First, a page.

This morning we packed up, caught a quick breakfast at the hotel then were in the car by 9 am for our 150-kilometer drive to Agra.
I forgot to mention this in my previous post, but driving in new countries is always fascinating to me (along with seeing monkeys out and about). My first trip in a car in Belize, I thought we were going to crash. Same deal here! When the driver picked me up at the airport, I was immediately thrown by his steering wheel being on the right side and driving on the right side. After that quick surprise wore off, I was more permanently shocked by the fact that he didn’t seem to stay within any lines. Thankfully we made it to the hotel just fine.
|A truck on the road|
The same went for today. Our driver Gajraj told Hajar, “You need three things when driving in India. Good horn, good brakes, good luck.” SO true! I cannot imagine having to drive here; he’s constantly passing or swerving to avoid bicycles, people, cows, dogs, buffalo, rickshaws, tour busses, cars, and I’m sure we’ll avoid hitting many more things before we’re done. Whew!
|Our snacks.. loved these!|
After maybe two hours of driving, we stopped for a quick break. While Hajar and I were in line to get coffee, two men cut in front of her to go to the front of a line of maybe ten women. After a few seconds of astonishment, Hajar told one of them there was a line and it wasn’t his turn. A British woman behind me yelled, “Back of the cue!” A few minutes later while waiting for the coffee, another British woman looked at the line and said to me, “He never did queue, did he? Men. They just can’t wait for anything.” Haha! Thought it was funny coming from a woman from another country.
Once Hajar got coffee, we went to a small convenience store and bought some chips and bottled water. The store had Texas BBQ flavored Pringles!! Funny, small world.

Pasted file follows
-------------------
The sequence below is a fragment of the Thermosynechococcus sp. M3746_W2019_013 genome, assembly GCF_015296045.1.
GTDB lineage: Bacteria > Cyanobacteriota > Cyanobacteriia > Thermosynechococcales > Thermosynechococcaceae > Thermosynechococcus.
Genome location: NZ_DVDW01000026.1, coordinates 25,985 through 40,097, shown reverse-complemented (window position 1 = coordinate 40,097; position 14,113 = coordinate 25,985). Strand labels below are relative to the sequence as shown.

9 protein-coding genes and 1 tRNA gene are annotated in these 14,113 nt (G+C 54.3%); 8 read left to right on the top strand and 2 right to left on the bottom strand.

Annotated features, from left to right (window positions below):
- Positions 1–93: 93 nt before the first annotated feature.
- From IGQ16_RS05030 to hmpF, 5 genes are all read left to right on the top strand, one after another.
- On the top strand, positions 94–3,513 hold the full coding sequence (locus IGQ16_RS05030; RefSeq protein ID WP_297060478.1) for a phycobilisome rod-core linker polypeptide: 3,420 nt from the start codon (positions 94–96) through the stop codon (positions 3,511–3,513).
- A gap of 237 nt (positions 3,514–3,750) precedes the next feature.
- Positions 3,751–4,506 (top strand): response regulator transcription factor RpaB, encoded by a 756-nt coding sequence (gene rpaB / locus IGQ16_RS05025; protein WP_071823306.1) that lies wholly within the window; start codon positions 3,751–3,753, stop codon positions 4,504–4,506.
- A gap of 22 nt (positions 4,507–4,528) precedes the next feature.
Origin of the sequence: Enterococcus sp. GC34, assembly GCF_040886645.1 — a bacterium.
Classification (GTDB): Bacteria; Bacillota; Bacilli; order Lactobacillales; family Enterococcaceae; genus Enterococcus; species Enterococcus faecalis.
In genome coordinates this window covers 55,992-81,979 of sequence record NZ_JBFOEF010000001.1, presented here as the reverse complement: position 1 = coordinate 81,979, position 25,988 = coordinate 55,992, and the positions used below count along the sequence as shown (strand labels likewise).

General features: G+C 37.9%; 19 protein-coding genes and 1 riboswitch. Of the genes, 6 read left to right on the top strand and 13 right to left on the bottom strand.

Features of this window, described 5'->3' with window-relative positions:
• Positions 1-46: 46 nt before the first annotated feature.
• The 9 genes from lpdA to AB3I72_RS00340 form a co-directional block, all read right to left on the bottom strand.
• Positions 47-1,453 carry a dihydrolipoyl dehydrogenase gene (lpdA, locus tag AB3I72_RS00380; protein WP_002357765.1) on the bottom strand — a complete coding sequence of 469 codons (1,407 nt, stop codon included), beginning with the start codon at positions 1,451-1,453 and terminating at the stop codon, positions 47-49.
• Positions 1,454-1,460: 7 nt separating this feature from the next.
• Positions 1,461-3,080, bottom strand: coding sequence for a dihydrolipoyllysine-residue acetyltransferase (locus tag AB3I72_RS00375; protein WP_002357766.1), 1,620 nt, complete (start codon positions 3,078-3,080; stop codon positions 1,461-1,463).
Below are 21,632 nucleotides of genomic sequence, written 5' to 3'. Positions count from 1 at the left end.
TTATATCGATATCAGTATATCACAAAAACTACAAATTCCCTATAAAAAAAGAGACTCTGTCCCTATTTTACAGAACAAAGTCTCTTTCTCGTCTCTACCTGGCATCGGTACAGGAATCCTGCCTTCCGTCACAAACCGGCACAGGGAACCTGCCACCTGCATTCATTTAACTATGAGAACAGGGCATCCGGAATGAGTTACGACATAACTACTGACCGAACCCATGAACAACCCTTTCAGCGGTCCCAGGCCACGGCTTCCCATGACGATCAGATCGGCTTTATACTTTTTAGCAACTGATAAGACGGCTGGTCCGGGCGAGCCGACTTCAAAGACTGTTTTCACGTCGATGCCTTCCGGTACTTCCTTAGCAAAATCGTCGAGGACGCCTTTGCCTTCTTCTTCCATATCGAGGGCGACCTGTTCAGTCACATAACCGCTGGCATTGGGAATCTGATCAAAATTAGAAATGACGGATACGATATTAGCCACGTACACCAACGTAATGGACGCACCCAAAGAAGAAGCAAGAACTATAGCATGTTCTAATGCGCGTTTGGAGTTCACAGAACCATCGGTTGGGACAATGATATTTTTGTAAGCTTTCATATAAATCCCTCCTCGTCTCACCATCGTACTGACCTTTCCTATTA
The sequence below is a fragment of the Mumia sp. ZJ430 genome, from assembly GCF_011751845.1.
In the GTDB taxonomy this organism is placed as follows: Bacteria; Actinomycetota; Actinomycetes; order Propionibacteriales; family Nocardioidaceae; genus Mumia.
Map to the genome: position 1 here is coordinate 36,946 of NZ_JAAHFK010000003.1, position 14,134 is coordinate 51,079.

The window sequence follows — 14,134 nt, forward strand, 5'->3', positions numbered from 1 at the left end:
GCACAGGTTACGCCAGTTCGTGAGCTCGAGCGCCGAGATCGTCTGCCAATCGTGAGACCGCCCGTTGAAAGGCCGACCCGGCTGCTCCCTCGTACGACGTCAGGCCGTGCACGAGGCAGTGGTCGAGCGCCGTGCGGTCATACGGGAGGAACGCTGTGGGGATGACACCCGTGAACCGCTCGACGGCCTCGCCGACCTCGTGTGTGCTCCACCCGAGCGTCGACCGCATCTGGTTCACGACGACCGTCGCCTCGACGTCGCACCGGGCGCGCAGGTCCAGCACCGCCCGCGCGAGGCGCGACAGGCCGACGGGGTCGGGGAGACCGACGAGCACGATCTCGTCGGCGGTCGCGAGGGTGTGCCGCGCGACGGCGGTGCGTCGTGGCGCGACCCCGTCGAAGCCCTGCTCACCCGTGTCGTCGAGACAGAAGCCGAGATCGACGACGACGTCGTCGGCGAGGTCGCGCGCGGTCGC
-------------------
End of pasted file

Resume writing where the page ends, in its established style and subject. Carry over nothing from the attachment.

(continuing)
|Texas in India|
Sometime after, we arrived in Agra and checked into our hotel room, where we had a distant view of the Taj Mahal. After a short break, we met our new guide and Gajraj drove the three of us to the outskirts of the Taj Mahal.
|The view from our hotel room, Taj Majal on the horizon to the left|
We had to stop a few kilometers away because there’s a no-pollution zone around the monument; pollution has been found to discolor the marble. After purchasing our tickets for 1,000 rupees each ($14.88) and electric shuttle tickets for maybe 20 rps ($0.29), we made our way to the gates. For once in life, a women’s line was shorter! We quickly went to the front of our line to walk through a metal detector and have our bags scanned and hand checked before entering the gates. We had to wait a few minutes for our guide as his line was much longer.
|One of the electric shuttles|
|Our electric ride to the Taj Mahal|
We spent a few minutes, listening to our guide as he talked about the entryway to the Taj Mahal. Each gate was for a different group. We entered through the gate for the people, then there was a gate for the builders, and a gate for royalty. He also pointed out the 22 domes on top of the entry gate across the plaza which he said represent the 22 years it took to build the structure. Then we continued on to enter the gates. My gosh. It’s every bit as stunning as the photographs and one-hundred percent worth the visit; it takes your breath away.
|Just before entering|
|Hajar and me|
Our guide explained the extent to which the building was planned, from a mosque on the west end (facing Mecca), to a building identical to the mosque on the east end just for symmetry’s sake, and the fact that the four minarets are slightly leaning outwards so they’ll fall away in case there’s an earthquake. When we got closer to the building, he pointed out the verses from the Koran around the entrance, each character a solid piece of Onyx, inlaid in the marble. These verses he said were created so they would look of equal size from top to bottom, using larger text to accommodate as the text gets farther away.
|West end of the Taj Mahal|
|Arabic in onyx around the entrance|
|Inlays: gold, onyx, jasper, jade and others|
|Shoe coverings to protect the marble|